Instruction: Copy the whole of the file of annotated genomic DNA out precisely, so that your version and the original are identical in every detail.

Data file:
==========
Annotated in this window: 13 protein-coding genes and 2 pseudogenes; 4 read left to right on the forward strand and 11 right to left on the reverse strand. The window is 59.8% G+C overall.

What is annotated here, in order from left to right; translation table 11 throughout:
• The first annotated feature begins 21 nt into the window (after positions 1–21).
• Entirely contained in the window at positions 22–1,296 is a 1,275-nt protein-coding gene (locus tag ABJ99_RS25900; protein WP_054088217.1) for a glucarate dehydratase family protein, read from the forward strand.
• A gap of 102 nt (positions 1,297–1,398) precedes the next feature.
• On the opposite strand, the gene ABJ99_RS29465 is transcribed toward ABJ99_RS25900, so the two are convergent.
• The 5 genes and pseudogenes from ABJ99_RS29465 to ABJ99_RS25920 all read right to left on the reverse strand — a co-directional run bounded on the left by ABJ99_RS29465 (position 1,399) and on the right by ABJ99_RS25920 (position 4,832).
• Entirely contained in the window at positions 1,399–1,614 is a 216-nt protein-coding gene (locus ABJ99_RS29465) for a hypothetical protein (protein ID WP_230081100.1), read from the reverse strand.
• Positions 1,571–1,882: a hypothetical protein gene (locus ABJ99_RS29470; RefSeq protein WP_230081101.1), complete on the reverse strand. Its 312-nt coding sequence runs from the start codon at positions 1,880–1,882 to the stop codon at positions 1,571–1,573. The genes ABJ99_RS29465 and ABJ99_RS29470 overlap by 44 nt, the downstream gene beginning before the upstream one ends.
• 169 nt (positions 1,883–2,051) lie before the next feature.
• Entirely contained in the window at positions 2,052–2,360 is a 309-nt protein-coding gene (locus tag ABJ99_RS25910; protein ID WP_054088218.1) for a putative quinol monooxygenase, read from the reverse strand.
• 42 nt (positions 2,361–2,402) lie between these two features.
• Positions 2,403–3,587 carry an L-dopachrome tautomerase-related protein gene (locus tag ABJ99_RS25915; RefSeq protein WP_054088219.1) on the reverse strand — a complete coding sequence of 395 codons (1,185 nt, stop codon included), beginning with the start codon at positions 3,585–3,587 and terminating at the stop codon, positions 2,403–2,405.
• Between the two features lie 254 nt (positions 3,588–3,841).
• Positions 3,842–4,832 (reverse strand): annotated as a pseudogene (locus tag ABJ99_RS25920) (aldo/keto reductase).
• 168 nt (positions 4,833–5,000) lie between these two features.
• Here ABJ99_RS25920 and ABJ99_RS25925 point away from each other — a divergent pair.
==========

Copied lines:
Annotated in this window: 13 protein-coding genes and 2 pseudogenes; 4 read left to right on the forward strand and 11 right to left on the reverse strand. The window is 59.8% G+C overall.

What is annotated here, in order from left to right; translation table 11 throughout:
• The first annotated feature begins 21 nt into the window (after positions 1–21).
• Entirely contained in the window at positions 22–1,296 is a 1,275-nt protein-coding gene (locus tag ABJ99_RS25900; protein WP_054088217.1) for a glucarate dehydratase family protein, read from the forward strand.
• A gap of 102 nt (positions 1,297–1,398) precedes the next feature.
• On the opposite strand, the gene ABJ99_RS29465 is transcribed toward ABJ99_RS25900, so the two are convergent.
• The 5 genes and pseudogenes from ABJ99_RS29465 to ABJ99_RS25920 all read right to left on the reverse strand — a co-directional run bounded on the left by ABJ99_RS29465 (position 1,399) and on the right by ABJ99_RS25920 (position 4,832).
• Entirely contained in the window at positions 1,399–1,614 is a 216-nt protein-coding gene (locus ABJ99_RS29465) for a hypothetical protein (protein ID WP_230081100.1), read from the reverse strand.
• Positions 1,571–1,882: a hypothetical protein gene (locus ABJ99_RS29470; RefSeq protein WP_230081101.1), complete on the reverse strand. Its 312-nt coding sequence runs from the start codon at positions 1,880–1,882 to the stop codon at positions 1,571–1,573. The genes ABJ99_RS29465 and ABJ99_RS29470 overlap by 44 nt, the downstream gene beginning before the upstream one ends.
• 169 nt (positions 1,883–2,051) lie before the next feature.
• Entirely contained in the window at positions 2,052–2,360 is a 309-nt protein-coding gene (locus tag ABJ99_RS25910; protein ID WP_054088218.1) for a putative quinol monooxygenase, read from the reverse strand.
• 42 nt (positions 2,361–2,402) lie between these two features.
• Positions 2,403–3,587 carry an L-dopachrome tautomerase-related protein gene (locus tag ABJ99_RS25915; RefSeq protein WP_054088219.1) on the reverse strand — a complete coding sequence of 395 codons (1,185 nt, stop codon included), beginning with the start codon at positions 3,585–3,587 and terminating at the stop codon, positions 2,403–2,405.
• Between the two features lie 254 nt (positions 3,588–3,841).
• Positions 3,842–4,832 (reverse strand): annotated as a pseudogene (locus tag ABJ99_RS25920) (aldo/keto reductase).
• 168 nt (positions 4,833–5,000) lie between these two features.
• Here ABJ99_RS25920 and ABJ99_RS25925 point away from each other — a divergent pair.